Tuesday, 29 January 2013

Higher Road

The Millau Viaduct bridge, is a cable-stayed road bridge which spans over the River Tarn in the Massif Central mountains near Millau in southern France.

Designed by the French structural engineer Michael Virlogeux and British architect Norman Foster, it is the tallest bridge in the world with one mast's summit being taller than the Eiffile tower at 343m (1,125ft) above the base of the structure.


The metallic deck, which appears very light despite its total mass of around 36,000 tonnes, is 2,460m (8,070ft) long and 32m (105ft) wide. It comprises eight spans. The six central spans measure 342m (1,122ft), and the outer spans are 204 meters (669ft) Theses are composed of 173 central box beams, the spinal column of the construction, onto which the lateral floors and the lateral box beams were welded. The central box beams have a 4m (13ft) cross-section and a length of 15-22m (49-72ft) for a total weight of 90 metric tons.

The deck has an inverse Airfoil shape, providing negative lift in strong wind conditions. 


The seven masts, each 87m (285ft) high are weighing around 700 tonnes, are set on top of the pylons. Between each of them, eleven stays (metal cables) are anchored, providing support for the road deck.

Construction of one of the mast's.


Each mast of the viaduct is equipped with a monoaxial layer of eleven pairs of stays laid face to face. Depending on their length, the stays were made of 55 to 91 high tensile steel cables, or strands, themselves formed of seven strands of steel (a central strand with six intertwined strands). Each strand has triple protection against corrosion (galvanisation, a coating of petroleum wax and an extruded polyethylene sheath). The exterior envelope of the stays is itself coated along its entire length with a double helical weatherstrip. The idea is to avoid running water which, in high winds, could cause vibration in the stays and compromise the stability of the viaduct.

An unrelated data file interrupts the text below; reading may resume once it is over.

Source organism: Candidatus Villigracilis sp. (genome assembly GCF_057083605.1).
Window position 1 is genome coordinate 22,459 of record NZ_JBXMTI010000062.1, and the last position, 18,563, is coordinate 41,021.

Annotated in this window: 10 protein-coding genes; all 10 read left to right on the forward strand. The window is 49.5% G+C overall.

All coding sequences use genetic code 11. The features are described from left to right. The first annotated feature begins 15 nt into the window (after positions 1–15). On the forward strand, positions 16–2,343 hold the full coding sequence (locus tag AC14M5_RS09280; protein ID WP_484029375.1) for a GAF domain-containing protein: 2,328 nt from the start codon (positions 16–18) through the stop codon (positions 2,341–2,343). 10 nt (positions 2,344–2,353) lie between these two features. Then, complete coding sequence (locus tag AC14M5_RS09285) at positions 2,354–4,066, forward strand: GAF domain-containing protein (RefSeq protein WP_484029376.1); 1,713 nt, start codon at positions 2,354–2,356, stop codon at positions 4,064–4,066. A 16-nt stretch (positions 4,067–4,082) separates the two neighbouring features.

Mast with multiple stays consisting of 55-91 high tensile steel cables. 

To allow for deformations of the metal deck under traffic, a special surface of modified bitumen was installed by research teams from Appia. The surface is somewhat flexible to adapt to deformations in the steel deck without cracking, but it must nevertheless have sufficient strength to withstand motorway conditions (fatigue, density, texture, adherence, anti-rutting etc.) The "ideal formula" was found only after two years of research.

Asphalt compation
The viaduct is part of the autoroute axis from Paris to Montpellier, and construction cost was approximately 400 million Euros (540 million CAD)

It was built to reduce traffic on the route from Paris to Spain along the stretch passing through the valley near the town of Millau, especially during the summer when roads became jammed with holiday traffic.

The Millau bridge.What an incredible sight to see both on and off of the levitated motorway.

Of course it had to have been featured in an episode of Top Gear on BBC. 

Skip to 4:32

Good stuff.